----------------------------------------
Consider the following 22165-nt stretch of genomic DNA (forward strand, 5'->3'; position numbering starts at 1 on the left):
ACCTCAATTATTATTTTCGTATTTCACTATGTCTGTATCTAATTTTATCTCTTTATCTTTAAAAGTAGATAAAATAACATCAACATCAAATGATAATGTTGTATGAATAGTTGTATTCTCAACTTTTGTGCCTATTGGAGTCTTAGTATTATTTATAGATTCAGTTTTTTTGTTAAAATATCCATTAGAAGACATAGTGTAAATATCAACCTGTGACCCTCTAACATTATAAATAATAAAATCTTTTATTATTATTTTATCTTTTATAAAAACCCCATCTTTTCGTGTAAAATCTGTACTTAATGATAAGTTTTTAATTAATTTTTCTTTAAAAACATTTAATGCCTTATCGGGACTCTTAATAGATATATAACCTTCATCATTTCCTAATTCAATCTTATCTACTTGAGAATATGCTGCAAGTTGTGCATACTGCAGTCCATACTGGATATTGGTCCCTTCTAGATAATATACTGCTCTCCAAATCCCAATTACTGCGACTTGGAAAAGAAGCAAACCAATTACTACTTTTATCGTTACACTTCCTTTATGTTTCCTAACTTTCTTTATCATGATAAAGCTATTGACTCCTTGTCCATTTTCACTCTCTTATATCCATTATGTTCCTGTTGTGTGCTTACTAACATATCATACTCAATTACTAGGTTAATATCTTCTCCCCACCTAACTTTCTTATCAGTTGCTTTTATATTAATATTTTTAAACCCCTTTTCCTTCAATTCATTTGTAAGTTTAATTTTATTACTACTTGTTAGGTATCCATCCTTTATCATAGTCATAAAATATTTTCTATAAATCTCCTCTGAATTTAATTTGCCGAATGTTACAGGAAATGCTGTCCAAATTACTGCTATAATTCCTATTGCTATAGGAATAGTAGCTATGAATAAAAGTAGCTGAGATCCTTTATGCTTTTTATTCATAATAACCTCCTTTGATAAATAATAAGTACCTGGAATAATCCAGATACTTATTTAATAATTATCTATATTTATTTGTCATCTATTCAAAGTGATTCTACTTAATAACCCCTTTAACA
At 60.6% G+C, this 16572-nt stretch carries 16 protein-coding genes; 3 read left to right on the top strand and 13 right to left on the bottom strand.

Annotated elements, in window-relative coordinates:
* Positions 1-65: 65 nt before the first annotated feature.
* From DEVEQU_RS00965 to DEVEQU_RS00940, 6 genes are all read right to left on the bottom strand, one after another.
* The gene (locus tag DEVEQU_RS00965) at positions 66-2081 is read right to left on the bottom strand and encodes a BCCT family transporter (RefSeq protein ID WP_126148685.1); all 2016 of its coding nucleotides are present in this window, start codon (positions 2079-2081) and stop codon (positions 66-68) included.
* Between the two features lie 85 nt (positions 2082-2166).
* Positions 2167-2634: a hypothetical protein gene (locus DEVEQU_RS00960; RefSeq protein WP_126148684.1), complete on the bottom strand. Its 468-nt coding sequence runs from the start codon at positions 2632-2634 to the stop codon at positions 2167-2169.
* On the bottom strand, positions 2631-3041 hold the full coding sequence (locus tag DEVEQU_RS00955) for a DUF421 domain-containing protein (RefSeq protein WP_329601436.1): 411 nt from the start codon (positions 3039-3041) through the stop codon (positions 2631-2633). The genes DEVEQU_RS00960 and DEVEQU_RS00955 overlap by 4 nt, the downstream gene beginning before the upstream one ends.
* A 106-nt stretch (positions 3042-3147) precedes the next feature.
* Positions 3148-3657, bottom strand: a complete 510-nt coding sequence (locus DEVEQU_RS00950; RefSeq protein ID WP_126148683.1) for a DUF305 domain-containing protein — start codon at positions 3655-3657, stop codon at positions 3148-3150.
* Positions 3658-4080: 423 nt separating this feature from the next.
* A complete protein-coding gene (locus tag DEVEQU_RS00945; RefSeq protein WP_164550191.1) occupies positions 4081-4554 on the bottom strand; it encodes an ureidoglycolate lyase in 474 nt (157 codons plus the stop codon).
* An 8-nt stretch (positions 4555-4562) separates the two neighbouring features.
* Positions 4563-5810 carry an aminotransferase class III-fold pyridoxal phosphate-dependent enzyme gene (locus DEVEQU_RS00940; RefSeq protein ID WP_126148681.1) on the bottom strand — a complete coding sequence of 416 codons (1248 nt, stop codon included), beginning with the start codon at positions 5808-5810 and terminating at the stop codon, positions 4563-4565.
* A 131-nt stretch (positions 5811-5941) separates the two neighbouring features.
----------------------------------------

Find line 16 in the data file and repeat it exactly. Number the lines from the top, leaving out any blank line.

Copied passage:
* Positions 4563-5810 carry an aminotransferase class III-fold pyridoxal phosphate-dependent enzyme gene (locus DEVEQU_RS00940; RefSeq protein ID WP_126148681.1) on the bottom strand — a complete coding sequence of 416 codons (1248 nt, stop codon included), beginning with the start codon at positions 5808-5810 and terminating at the stop codon, positions 4563-4565.